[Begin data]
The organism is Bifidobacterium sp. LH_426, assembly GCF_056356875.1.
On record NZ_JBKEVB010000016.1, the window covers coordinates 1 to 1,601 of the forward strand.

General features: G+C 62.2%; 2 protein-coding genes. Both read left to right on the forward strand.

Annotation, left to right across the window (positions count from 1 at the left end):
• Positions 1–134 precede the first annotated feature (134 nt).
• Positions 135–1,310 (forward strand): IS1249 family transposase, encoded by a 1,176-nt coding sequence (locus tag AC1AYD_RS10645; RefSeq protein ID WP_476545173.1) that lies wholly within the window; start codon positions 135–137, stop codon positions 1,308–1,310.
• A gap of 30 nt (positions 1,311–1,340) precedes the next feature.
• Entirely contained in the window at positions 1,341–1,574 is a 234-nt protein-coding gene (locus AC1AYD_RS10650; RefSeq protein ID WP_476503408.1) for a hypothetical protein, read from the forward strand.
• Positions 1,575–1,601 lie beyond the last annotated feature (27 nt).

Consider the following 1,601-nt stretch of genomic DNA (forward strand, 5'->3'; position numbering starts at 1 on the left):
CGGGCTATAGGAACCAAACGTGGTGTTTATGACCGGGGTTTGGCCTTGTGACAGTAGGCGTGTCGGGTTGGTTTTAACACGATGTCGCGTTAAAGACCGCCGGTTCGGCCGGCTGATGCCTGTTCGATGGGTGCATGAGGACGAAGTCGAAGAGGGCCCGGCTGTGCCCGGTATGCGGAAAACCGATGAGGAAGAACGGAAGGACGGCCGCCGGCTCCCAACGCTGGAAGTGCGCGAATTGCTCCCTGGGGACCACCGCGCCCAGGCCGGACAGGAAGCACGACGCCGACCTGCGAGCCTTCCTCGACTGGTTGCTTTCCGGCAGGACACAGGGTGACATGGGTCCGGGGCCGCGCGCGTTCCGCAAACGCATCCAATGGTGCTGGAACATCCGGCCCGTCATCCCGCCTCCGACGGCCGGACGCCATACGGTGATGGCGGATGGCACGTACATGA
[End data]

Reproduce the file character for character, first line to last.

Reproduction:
The organism is Bifidobacterium sp. LH_426, assembly GCF_056356875.1.
On record NZ_JBKEVB010000016.1, the window covers coordinates 1 to 1,601 of the forward strand.

General features: G+C 62.2%; 2 protein-coding genes. Both read left to right on the forward strand.

Annotation, left to right across the window (positions count from 1 at the left end):
• Positions 1–134 precede the first annotated feature (134 nt).
• Positions 135–1,310 (forward strand): IS1249 family transposase, encoded by a 1,176-nt coding sequence (locus tag AC1AYD_RS10645; RefSeq protein ID WP_476545173.1) that lies wholly within the window; start codon positions 135–137, stop codon positions 1,308–1,310.
• A gap of 30 nt (positions 1,311–1,340) precedes the next feature.
• Entirely contained in the window at positions 1,341–1,574 is a 234-nt protein-coding gene (locus AC1AYD_RS10650; RefSeq protein ID WP_476503408.1) for a hypothetical protein, read from the forward strand.
• Positions 1,575–1,601 lie beyond the last annotated feature (27 nt).

Consider the following 1,601-nt stretch of genomic DNA (forward strand, 5'->3'; position numbering starts at 1 on the left):
CGGGCTATAGGAACCAAACGTGGTGTTTATGACCGGGGTTTGGCCTTGTGACAGTAGGCGTGTCGGGTTGGTTTTAACACGATGTCGCGTTAAAGACCGCCGGTTCGGCCGGCTGATGCCTGTTCGATGGGTGCATGAGGACGAAGTCGAAGAGGGCCCGGCTGTGCCCGGTATGCGGAAAACCGATGAGGAAGAACGGAAGGACGGCCGCCGGCTCCCAACGCTGGAAGTGCGCGAATTGCTCCCTGGGGACCACCGCGCCCAGGCCGGACAGGAAGCACGACGCCGACCTGCGAGCCTTCCTCGACTGGTTGCTTTCCGGCAGGACACAGGGTGACATGGGTCCGGGGCCGCGCGCGTTCCGCAAACGCATCCAATGGTGCTGGAACATCCGGCCCGTCATCCCGCCTCCGACGGCCGGACGCCATACGGTGATGGCGGATGGCACGTACATGA